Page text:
He also created an anti-utopia theme park called Dismaland and a hotel in Palestine with rooms that face the wall.

In 2018, Banksy performed his most breath-taking stunt to date when he shredded a painting that had just sold for around $1 million at Sotheby’s. 

4. Jackson Pollock

Jackson Pollock is best known for his abstract works of art that consist of paint poured onto canvases.

Born in 1912 in Cody, Wyoming, he traveled the U.S. with his adoptive father who worked as a land surveyor for the U.S. Government.

In 1930, he moved to New York City with his brother Charles. Both of them studied art under Thomas Hart Benton at the Art Students League of New York, and both went on to work for the WPA Federal Art Project. 

Pollock entered his most famous period of work when he left therapy and connected with artist Lee Krasner. He started experimenting with dripping paint onto canvases with various tools to achieve the effect he desired. 

Pollock went on to create artwork that’s strongly associated with the Mid-Century Modern design aesthetic and became a famous painter of his era. In 1956, at the age of 44, Pollock died in an alcohol-related auto accident. 

5. Georgia O’Keeffe

Georgia O’Keeffe is widely regarded as a premier modern American artist who seamlessly blended multiple styles of art into her own distinct style.

Born in 1887, O’Keeffe began her art training in 1905 at the School of the Art Institute of Chicago, then at the Art Students League of New York.

Not satisfied with the emphasis on copying existing works, O’Keeffe found guidance from Arthur Wesley Dow who taught her how to introduce her own personal style to her work.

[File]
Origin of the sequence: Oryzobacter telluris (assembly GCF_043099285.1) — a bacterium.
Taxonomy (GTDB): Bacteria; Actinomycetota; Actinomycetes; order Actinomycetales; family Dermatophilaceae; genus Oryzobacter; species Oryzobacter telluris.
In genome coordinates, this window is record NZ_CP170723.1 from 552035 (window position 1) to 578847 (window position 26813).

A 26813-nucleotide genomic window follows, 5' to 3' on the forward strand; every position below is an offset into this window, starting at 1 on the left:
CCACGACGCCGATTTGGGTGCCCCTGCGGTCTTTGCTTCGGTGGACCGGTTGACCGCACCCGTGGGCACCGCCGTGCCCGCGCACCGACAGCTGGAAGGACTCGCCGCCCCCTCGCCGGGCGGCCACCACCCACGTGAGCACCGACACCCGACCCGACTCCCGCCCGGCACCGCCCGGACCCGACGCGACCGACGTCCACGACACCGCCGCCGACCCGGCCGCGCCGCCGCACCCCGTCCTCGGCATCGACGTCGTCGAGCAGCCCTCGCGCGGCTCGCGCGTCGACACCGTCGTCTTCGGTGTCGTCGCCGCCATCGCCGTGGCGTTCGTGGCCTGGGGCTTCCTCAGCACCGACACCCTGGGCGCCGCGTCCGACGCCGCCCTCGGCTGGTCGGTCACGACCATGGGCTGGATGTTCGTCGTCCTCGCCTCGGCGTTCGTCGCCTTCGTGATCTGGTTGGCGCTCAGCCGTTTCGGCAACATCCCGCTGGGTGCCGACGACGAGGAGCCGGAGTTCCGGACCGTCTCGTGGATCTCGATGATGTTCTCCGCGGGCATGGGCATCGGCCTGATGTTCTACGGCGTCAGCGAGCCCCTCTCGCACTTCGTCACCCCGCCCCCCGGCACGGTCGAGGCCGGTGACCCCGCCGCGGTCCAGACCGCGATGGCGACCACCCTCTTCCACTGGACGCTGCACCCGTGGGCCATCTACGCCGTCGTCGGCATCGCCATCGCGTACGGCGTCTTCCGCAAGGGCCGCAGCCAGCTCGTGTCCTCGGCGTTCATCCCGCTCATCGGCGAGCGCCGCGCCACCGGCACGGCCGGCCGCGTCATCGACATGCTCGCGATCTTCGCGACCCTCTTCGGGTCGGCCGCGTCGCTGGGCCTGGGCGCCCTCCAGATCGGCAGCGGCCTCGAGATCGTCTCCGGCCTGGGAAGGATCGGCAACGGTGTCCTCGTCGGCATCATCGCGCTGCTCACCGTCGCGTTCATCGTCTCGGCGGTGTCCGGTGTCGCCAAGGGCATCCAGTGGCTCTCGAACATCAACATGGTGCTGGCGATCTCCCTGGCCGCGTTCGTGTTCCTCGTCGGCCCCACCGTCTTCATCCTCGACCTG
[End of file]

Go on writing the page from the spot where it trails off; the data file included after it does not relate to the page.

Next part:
In 1918, O’Keeffe moved to New York at the behest of photographer Alfred Stieglitz whom she eventually married. While in New York, she started to develop her signature style of painting large flowers full of color and sensuous lines which contrasted strongly with her architectural paintings. In 1929, O’Keeffe started spending time in New Mexico and began using the desert landscapes as inspiration for her art. 

6. Salvador Dali

Salvador Dali was one of the most influential artists of the 20th Century. Born in Figueres, Spain in 1904, Dali’s interest in art began during his childhood summers spent in the village of Cadeques where he learned painting from a family friend, Ramon Pinchot.

Pinchot was friends with Pablo Picasso and taught Dali how to paint in an avant-garde style. It was Pinchot who persuaded Dali’s father to allow his son to attend the San Fernando Academy of Art in Madrid. 

However, Dali was not one to submit to authority and traditional morals. He developed an extreme style of artwork that led to him getting kicked out of the Catalan art community.

Dali landed in Paris and was invited to join the Surrealist artists inner circle. Dali quickly gained notoriety, but conflicts with the Surrealist circle made him leave the group and strike out on his own.

He became an international celebrity and maintained that status until his passing in 1989. 

7. Frida Kahlo

Frida Kahlo spent her artistic career painting mostly self-portraits, portraits and artwork informed by her life in Mexico.

Born in 1907 to a German father and a Mexican mother, Frida spent her formative years dabbling in art, but never thought of becoming a painter as a career.